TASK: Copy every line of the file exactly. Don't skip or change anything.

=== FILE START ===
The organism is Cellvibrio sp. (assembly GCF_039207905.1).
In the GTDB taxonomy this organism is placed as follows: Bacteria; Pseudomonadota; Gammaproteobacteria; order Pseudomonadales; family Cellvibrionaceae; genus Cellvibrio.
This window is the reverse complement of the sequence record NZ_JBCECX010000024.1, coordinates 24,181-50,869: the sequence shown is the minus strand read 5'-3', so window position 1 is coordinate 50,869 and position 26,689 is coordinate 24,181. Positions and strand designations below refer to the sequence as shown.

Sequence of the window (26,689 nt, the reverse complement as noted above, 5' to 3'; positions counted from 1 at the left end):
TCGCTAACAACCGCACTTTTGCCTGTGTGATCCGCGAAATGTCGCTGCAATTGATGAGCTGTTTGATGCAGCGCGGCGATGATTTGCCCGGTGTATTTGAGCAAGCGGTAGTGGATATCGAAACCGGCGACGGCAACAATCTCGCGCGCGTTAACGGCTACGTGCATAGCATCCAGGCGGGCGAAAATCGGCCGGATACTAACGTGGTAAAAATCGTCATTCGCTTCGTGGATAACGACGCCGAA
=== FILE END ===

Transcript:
The organism is Cellvibrio sp. (assembly GCF_039207905.1).
In the GTDB taxonomy this organism is placed as follows: Bacteria; Pseudomonadota; Gammaproteobacteria; order Pseudomonadales; family Cellvibrionaceae; genus Cellvibrio.
This window is the reverse complement of the sequence record NZ_JBCECX010000024.1, coordinates 24,181-50,869: the sequence shown is the minus strand read 5'-3', so window position 1 is coordinate 50,869 and position 26,689 is coordinate 24,181. Positions and strand designations below refer to the sequence as shown.

Sequence of the window (26,689 nt, the reverse complement as noted above, 5' to 3'; positions counted from 1 at the left end):
TCGCTAACAACCGCACTTTTGCCTGTGTGATCCGCGAAATGTCGCTGCAATTGATGAGCTGTTTGATGCAGCGCGGCGATGATTTGCCCGGTGTATTTGAGCAAGCGGTAGTGGATATCGAAACCGGCGACGGCAACAATCTCGCGCGCGTTAACGGCTACGTGCATAGCATCCAGGCGGGCGAAAATCGGCCGGATACTAACGTGGTAAAAATCGTCATTCGCTTCGTGGATAACGACGCCGAA